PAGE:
A 2017 study out of Columbia University made a connection between cannabis and gum disease that many hadn’t considered before. In the study, researchers looked at surveys from over 1,900 people about their cannabis consumption (including hashish and cannabis oil) and dental health. They found that cannabis consumers had more markers of periodontal disease than non-consumers and infrequent cannabis consumers did.
But were the results reliable? And what about cannabidiol (CBD)? Was this cannabinoid lumped in with cannabis rich in tetrahydrocannabinol (THC)? Let’s take a closer look at a few studies to see whether CBD is good or bad for your gums.
When you think of the dentist, you may only consider your pearly whites. But any good dental professional will pay close attention to your gums, too. You may be surprised to learn that there’s thought to be a link between bad gums and a host of serious health conditions like:
The theory goes that the bacteria from a gum infection can travel to other parts of your body, causing harm. Though more studies need to be done to prove a conclusive link between gum disease and other health conditions, it’s a theory that many health professionals keep in mind.
There are two main types of gum disease:
Gingivitis appears first, caused either by too much plaque (and poor dental hygiene that helps it stick around) or bad nutrition. In some cases, though, a virus, bacteria or allergic reaction can cause gingivitis.
The sometimes-painful symptoms of gingivitis can include:
You can usually turn a gingivitis diagnosis around with regular brushing and flossing—though a good dental cleaning is often in order to get the gums to an ideal starting place before you take over at home.
Periodontitis is what happens when folks leave gingivitis untreated, and it turns into something more painful and serious. This is when plaque builds up, creates pockets around the teeth and bacteria gets trapped in there. It then wreaks havoc on gums, damaging the tissue and even the supportive bone below your teeth.
Periodontitis symptoms include:
Like gingivitis, dentists recommend regular brushing, flossing and mouthwash as treatment—and, of course, regular visits to the dentist.
The Columbia University study, published in the Journal of Periodontology looked at self-reported data from a few years prior. The participants reported cannabis and tobacco use, and researchers took measurements of gum loss and depth.
Of the nearly 2,000 surveys they reviewed, around 27% of participants said they consumed cannabis recreationally at least once in the past year. (They separated out tobacco smokers so as not to skew the data.) And these people had more markers for periodontitis.
So, the headline read: Study suggests link between gun disease and cannabis use.
But self-reported studies should always be looked at with a bit of skepticism.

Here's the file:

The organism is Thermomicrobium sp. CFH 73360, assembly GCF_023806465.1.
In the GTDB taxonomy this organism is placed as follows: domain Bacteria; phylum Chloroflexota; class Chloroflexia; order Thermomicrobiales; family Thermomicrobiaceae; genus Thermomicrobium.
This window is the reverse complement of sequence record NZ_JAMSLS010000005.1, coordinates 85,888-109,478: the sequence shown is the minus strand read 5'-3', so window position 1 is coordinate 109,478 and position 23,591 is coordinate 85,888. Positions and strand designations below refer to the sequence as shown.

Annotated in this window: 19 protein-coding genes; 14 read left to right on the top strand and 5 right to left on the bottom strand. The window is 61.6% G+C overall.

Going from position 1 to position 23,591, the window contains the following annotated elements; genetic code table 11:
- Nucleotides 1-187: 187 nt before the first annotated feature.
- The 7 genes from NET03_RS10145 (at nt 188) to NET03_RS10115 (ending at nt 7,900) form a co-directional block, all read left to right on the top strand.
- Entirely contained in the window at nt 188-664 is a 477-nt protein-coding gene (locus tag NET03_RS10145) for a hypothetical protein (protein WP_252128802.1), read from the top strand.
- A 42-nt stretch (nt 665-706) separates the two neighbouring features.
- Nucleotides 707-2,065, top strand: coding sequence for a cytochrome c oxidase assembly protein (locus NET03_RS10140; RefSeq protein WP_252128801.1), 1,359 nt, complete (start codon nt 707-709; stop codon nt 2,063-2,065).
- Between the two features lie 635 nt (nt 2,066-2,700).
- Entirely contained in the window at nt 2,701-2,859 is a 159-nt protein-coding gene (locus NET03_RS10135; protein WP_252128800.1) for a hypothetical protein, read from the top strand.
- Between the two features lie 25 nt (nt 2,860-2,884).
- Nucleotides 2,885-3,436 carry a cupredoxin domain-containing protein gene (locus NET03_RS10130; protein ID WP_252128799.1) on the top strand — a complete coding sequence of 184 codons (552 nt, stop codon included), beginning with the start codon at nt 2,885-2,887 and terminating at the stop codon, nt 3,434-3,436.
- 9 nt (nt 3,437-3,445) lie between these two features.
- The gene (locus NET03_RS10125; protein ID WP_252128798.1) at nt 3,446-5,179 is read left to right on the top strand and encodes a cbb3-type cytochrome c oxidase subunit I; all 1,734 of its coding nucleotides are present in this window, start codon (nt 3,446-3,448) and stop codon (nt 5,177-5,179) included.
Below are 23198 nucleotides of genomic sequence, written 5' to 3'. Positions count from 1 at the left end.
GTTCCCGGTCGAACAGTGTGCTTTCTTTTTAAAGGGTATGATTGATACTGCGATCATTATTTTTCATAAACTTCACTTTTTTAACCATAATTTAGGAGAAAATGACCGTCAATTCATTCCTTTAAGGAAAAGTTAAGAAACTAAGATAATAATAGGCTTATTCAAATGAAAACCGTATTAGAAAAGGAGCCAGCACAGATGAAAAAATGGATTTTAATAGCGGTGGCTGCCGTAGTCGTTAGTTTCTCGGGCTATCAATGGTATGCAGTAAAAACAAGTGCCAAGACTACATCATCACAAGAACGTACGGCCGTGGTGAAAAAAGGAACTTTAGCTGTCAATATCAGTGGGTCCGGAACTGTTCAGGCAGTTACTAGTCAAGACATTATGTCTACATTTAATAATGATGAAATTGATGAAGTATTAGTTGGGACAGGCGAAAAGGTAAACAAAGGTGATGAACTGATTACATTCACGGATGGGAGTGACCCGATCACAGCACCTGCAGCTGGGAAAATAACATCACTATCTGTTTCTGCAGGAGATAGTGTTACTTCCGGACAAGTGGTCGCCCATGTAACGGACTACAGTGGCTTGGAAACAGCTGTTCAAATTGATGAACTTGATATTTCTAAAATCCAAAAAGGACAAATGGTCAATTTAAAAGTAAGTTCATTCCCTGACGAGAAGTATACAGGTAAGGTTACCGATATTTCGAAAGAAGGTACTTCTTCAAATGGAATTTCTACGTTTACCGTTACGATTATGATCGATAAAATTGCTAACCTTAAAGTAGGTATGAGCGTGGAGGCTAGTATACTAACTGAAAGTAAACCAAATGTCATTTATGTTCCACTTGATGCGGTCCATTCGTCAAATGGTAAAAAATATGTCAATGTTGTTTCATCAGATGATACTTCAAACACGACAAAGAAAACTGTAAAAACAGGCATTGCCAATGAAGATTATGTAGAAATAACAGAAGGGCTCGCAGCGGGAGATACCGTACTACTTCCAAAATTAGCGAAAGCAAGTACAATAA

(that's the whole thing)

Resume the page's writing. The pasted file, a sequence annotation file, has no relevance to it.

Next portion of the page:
All of these factors are important to know before putting out a blanket statement linking the plant to gum disease.
There are also studies that say the opposite when it comes to gum health and CBD, specifically. We know that CBD is a potent anti-inflammatory. And since inflammation is a big symptom of gingivitis and periodontitis, you’d think that CBD could help calm inflamed gums—and studies back this up.
In a 2009 study performed on rats, researchers divided the subjects into three groups: a control group, a group with gum disease and a third group with gum disease that was treated with CBD. The group that researchers gave CBD to showed less bone loss and inflammation in their gum tissue.
Another lab-based study looked at the endocannabinoid anandamide. Anandamide, produced naturally by the body, is very close structurally—and how it acts in the body—to THC. Researchers found that the endocannabinoid receptors, CB1 and CB2, were present in gum tissue, and that anandamide seemed to decrease inflammation.
So, not only is the receptor (CB2) that interacts with CBD found in the gums, but CBD also increases anandamide levels in the body. It does this by stopping the enzyme that breaks down anandamide. So, more anti-inflammatory CBD in your system means more gum-soothing anandamide, too.
It goes without saying that a smokeless CBD consumption method is best if you want the cannabinoid to help prevent gum disease or ease the symptoms of an infection you already have. And this includes vaping, too. Though it’s not thought to be as harmful as smoking is, vaping may irritate already-tender and inflamed gums.
Your best bet may be a CBD tincture, placed directly under the tongue and held in the mouth for at least a minute (or as long as you can keep it there). Alternately, you can add the tincture in the drink of your choice.
A method where you hold the CBD in your mouth for a minute or so is one of the best ways to ensure a high percentage of cannabinoids make their way into your system. This is because the mucous membranes in the mouth are very porous and so can make more CBD available to your body quickly.
The best way to treat your gums is with regular brushing, flossing, a good antibacterial mouthwash and a visit to your dentist at least twice a year. But if you have a history of gum disease, or you’re particularly interested in preventing gingivitis and periodontitis, add some CBD oil to your daily routine to keep bacteria and inflammation away.
Photo credit: Daniel Xavier
Want to try CBD, but don’t know where to start? Shop our selection of high-quality, lab-tested CBD products and have them shipped to your door. And if you have questions about CBD, ask them and our community will answer.